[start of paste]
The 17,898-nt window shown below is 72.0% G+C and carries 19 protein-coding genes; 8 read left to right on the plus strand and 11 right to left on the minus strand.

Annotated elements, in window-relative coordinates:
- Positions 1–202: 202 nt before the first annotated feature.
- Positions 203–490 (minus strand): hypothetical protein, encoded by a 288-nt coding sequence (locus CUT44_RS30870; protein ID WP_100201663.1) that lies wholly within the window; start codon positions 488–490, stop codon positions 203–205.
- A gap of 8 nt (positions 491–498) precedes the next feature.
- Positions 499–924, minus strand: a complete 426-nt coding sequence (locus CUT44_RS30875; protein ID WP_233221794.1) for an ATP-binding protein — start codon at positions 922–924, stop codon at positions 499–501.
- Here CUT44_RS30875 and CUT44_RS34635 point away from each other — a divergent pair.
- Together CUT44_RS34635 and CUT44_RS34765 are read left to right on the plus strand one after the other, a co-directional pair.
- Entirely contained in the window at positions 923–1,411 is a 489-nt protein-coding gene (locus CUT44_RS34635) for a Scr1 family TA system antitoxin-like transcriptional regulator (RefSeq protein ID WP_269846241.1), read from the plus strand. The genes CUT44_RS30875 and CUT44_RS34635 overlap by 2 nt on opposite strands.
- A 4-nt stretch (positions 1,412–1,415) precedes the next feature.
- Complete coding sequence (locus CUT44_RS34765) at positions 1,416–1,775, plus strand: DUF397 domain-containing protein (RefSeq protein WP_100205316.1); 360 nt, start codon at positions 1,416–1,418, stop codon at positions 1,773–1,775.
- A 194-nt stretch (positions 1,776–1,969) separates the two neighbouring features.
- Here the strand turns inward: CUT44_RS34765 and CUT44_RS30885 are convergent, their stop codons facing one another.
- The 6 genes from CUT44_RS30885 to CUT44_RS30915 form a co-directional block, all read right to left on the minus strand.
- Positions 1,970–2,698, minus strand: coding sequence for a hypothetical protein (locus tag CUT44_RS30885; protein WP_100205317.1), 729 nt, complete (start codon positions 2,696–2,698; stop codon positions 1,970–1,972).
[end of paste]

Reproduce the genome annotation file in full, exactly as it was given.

The 17,898-nt window shown below is 72.0% G+C and carries 19 protein-coding genes; 8 read left to right on the plus strand and 11 right to left on the minus strand.

Annotated elements, in window-relative coordinates:
- Positions 1–202: 202 nt before the first annotated feature.
- Positions 203–490 (minus strand): hypothetical protein, encoded by a 288-nt coding sequence (locus CUT44_RS30870; protein ID WP_100201663.1) that lies wholly within the window; start codon positions 488–490, stop codon positions 203–205.
- A gap of 8 nt (positions 491–498) precedes the next feature.
- Positions 499–924, minus strand: a complete 426-nt coding sequence (locus CUT44_RS30875; protein ID WP_233221794.1) for an ATP-binding protein — start codon at positions 922–924, stop codon at positions 499–501.
- Here CUT44_RS30875 and CUT44_RS34635 point away from each other — a divergent pair.
- Together CUT44_RS34635 and CUT44_RS34765 are read left to right on the plus strand one after the other, a co-directional pair.
- Entirely contained in the window at positions 923–1,411 is a 489-nt protein-coding gene (locus CUT44_RS34635) for a Scr1 family TA system antitoxin-like transcriptional regulator (RefSeq protein ID WP_269846241.1), read from the plus strand. The genes CUT44_RS30875 and CUT44_RS34635 overlap by 2 nt on opposite strands.
- A 4-nt stretch (positions 1,412–1,415) precedes the next feature.
- Complete coding sequence (locus CUT44_RS34765) at positions 1,416–1,775, plus strand: DUF397 domain-containing protein (RefSeq protein WP_100205316.1); 360 nt, start codon at positions 1,416–1,418, stop codon at positions 1,773–1,775.
- A 194-nt stretch (positions 1,776–1,969) separates the two neighbouring features.
- Here the strand turns inward: CUT44_RS34765 and CUT44_RS30885 are convergent, their stop codons facing one another.
- The 6 genes from CUT44_RS30885 to CUT44_RS30915 form a co-directional block, all read right to left on the minus strand.
- Positions 1,970–2,698, minus strand: coding sequence for a hypothetical protein (locus tag CUT44_RS30885; protein WP_100205317.1), 729 nt, complete (start codon positions 2,696–2,698; stop codon positions 1,970–1,972).